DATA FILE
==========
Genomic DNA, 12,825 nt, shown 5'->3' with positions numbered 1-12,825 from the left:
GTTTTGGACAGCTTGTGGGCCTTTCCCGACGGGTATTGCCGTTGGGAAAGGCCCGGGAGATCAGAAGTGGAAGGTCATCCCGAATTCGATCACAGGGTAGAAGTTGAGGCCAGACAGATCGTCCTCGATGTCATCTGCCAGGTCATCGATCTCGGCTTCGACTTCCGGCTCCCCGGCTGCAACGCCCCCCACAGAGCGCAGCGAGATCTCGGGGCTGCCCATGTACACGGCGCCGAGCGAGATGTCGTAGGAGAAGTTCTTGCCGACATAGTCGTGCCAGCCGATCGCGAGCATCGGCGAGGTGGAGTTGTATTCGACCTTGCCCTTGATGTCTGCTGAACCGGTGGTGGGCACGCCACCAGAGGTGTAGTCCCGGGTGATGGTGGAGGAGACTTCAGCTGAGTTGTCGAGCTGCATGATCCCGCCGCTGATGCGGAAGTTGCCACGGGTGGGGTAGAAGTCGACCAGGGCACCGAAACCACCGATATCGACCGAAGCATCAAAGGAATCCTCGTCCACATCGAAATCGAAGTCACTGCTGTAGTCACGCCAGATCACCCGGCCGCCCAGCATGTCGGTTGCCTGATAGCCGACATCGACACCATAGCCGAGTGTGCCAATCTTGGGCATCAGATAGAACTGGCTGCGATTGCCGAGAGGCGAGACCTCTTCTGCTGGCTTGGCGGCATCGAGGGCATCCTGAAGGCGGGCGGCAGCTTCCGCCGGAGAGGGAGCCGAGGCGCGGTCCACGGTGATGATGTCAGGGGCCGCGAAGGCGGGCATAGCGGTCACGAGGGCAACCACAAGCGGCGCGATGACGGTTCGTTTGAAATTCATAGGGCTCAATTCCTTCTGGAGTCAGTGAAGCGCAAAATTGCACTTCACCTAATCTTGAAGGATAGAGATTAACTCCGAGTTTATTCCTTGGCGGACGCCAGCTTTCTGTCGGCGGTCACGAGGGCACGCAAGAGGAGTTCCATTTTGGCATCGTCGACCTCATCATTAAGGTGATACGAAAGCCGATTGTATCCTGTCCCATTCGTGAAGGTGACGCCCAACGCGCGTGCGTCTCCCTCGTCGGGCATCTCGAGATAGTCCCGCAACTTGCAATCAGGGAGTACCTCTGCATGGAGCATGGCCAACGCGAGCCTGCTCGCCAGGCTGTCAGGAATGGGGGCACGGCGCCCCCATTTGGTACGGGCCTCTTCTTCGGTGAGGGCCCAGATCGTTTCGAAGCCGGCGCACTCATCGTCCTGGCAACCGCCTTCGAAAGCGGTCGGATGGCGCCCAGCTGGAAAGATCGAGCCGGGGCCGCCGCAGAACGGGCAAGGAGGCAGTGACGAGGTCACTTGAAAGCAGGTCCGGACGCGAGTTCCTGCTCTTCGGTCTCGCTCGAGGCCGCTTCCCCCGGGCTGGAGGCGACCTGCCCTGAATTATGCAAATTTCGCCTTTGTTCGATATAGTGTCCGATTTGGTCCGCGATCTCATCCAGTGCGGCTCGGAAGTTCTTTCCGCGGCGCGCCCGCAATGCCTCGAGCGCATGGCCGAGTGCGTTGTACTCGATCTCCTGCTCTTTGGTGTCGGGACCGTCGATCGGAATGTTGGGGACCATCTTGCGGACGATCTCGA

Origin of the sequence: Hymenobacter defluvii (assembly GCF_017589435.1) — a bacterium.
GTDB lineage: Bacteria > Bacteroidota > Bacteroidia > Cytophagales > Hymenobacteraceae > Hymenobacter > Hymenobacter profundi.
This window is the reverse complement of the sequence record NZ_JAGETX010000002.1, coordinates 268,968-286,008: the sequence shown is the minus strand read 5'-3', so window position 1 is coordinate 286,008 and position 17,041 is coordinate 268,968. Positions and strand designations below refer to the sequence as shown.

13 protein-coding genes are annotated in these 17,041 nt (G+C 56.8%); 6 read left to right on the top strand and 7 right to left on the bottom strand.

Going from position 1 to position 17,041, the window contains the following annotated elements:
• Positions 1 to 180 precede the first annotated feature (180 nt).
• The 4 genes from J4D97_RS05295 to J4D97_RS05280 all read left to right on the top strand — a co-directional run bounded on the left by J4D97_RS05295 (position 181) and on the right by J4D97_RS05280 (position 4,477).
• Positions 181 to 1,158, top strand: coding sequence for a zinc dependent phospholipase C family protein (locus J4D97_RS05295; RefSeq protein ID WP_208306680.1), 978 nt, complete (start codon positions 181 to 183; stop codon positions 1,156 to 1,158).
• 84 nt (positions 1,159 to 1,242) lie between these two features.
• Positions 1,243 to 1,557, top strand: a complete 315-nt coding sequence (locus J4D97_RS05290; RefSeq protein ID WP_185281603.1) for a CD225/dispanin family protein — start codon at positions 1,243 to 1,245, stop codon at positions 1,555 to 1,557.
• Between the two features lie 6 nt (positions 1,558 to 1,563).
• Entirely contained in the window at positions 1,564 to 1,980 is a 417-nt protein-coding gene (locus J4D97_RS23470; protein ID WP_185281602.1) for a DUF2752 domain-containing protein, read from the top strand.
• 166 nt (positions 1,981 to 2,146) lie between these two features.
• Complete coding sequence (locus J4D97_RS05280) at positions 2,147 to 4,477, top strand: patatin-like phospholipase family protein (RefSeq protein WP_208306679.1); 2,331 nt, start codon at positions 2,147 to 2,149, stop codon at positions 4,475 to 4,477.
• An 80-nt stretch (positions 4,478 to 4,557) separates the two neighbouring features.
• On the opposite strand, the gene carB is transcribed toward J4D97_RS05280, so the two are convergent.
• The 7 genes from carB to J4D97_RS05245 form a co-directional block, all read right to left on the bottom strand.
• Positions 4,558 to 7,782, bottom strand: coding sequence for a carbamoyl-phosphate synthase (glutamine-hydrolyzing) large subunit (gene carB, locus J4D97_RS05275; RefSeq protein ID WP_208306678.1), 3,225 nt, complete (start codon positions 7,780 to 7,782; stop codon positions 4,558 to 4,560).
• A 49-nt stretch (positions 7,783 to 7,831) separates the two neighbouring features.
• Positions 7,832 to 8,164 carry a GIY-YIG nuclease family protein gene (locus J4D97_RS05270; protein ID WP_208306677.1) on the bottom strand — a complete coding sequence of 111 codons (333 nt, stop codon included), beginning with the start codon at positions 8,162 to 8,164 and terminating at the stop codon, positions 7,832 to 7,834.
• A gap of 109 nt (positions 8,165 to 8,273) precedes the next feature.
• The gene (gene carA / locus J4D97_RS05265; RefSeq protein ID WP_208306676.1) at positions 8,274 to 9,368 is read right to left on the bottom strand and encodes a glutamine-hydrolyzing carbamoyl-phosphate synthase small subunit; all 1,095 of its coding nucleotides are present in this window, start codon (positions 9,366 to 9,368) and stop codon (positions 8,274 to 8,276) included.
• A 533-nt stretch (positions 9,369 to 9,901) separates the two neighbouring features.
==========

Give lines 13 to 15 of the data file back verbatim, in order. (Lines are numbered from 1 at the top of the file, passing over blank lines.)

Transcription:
• Between the two features lie 6 nt (positions 1,558 to 1,563).
• Entirely contained in the window at positions 1,564 to 1,980 is a 417-nt protein-coding gene (locus J4D97_RS23470; protein ID WP_185281602.1) for a DUF2752 domain-containing protein, read from the top strand.
• 166 nt (positions 1,981 to 2,146) lie between these two features.